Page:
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    Districts, Precincts, and Annexation

    Who Establishes Precincts

    • Precincts may not be established by any other people or by any other process

      • Precinct boundaries are not “automatically” altered when the General Assembly or a county, municipality, or school district establishes new election districts.

      • Precincts are not “automatically” altered when a city or town annexes new territory.

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    Districts, Precincts, and Annexation


    • A city or town may annex at any time by adopting an ordinance

    • Annexation ordinances must be filed with the circuit court clerk and board of registration IC 36-4-3-22

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    Districts, Precincts, and Annexation


    • Annexation ordinance must assign annexed area to council district in a city or town (if any)

    • Voters in annexed area are eligible to vote in city or town elections once the annexation is final IC 3-11-1.5-33

    • However, an annexation by a city or town does not “automatically” change any of your precincts

      • Remember- Only county commissioners and IED or IEC can change precinct boundaries

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    Districts, Precincts, and Annexation

    Impact of Municipal Annexation on Elections

    • Your county may consider changing precincts in response to an annexation to help with administering elections for annexed city or town but county is not required to change precincts.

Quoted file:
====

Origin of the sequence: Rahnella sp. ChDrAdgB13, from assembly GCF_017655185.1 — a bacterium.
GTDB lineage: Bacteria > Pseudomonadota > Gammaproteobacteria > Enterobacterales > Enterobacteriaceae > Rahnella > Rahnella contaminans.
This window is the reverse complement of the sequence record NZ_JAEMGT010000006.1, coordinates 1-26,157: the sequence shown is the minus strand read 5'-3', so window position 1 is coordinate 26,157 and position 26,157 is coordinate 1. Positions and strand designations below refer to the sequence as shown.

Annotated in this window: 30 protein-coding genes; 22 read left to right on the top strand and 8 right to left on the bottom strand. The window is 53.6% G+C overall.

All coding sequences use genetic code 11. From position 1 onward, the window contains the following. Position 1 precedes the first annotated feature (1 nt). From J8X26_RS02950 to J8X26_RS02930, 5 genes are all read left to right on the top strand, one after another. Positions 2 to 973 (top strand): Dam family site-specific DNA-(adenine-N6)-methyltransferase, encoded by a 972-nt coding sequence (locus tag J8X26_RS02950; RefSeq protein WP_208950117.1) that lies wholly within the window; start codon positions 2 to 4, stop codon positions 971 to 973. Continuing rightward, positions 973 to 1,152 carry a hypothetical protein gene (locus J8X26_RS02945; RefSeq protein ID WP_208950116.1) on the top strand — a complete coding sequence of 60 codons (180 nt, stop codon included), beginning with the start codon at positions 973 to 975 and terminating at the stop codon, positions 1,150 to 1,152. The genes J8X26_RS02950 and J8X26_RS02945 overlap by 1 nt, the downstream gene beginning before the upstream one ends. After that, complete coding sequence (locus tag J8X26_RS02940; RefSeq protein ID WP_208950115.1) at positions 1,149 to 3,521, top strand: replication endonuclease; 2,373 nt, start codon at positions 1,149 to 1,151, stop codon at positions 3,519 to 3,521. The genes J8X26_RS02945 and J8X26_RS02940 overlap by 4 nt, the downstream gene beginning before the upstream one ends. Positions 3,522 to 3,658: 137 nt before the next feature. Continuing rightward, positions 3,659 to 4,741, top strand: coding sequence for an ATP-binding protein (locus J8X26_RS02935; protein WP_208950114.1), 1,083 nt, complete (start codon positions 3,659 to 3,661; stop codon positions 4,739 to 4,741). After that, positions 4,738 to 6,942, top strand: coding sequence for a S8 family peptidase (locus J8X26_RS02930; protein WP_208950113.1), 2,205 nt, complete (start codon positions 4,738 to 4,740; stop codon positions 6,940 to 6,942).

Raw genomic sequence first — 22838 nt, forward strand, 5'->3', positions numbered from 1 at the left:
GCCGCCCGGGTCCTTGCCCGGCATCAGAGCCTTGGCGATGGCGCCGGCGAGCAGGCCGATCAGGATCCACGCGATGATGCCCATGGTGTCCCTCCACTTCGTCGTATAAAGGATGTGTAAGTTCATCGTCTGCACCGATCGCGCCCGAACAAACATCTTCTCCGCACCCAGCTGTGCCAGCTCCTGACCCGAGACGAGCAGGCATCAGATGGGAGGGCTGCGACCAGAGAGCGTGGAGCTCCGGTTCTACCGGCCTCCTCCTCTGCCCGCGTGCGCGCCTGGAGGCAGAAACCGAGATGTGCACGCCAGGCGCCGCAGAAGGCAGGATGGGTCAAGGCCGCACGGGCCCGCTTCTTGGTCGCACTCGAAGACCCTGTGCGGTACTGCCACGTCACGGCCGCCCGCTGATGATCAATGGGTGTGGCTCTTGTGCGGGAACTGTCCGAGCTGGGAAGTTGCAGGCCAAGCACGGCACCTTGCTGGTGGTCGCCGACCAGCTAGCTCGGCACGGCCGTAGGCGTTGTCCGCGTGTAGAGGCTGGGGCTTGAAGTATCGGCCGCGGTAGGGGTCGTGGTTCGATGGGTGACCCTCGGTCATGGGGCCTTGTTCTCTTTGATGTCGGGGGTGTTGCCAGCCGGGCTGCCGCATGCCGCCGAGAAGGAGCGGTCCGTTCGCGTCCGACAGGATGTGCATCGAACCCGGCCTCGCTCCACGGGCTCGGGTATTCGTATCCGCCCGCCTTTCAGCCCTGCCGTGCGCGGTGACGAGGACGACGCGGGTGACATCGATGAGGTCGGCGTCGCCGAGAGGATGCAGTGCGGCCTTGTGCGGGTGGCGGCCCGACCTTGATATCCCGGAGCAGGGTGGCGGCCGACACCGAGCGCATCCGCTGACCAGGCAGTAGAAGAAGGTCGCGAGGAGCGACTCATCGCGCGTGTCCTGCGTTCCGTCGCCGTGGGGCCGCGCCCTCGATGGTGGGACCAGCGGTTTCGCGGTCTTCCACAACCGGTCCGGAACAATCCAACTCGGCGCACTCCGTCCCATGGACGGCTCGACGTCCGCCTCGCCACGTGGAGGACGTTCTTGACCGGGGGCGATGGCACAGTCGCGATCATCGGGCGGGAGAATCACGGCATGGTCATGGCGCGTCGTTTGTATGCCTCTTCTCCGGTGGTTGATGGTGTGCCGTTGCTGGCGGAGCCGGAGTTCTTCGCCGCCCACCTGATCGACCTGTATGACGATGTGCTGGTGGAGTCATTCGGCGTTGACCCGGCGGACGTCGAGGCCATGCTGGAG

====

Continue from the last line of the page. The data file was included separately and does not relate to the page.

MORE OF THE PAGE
• Either way, an annexation will change the way a county administers the election for the city or town because the annexed voters are entitled to a city or town ballot.

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    Districts, Precincts, and Annexation

    Impact of Municipal Annexation on Elections

    • The registration record of annexed voters must be amended in SVRS when annexation is final to show that the voter is entitled to a city or town ballot

    • An alternative to changing precincts to match annexation boundaries is simply to indicate eligible municipal voters on the pollbook.

      • An example where this is routinely administered is a small town of 500 or less that sets within a precinct that is an entire township

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    • New Roles for Federal Write-in Ballot (FWAB)

    • FWAB May now be used in any election, starting with November 2, 2010 election, including:

      • Primary for nomination of candidates

      • Any general, municipal or special election

    • May vote for any candidate (federal, state or local), political party or public question

    • Law requiring state-provided ABS-3 to vote for statewide candidates and public questions was repealed

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    • New Roles for Federal Write-in Ballot (FWAB)

  • New federal program will tie into state’s “Who’s on Your Ballot” so FWAB voters have access to candidate names to cut and paste into FWAB.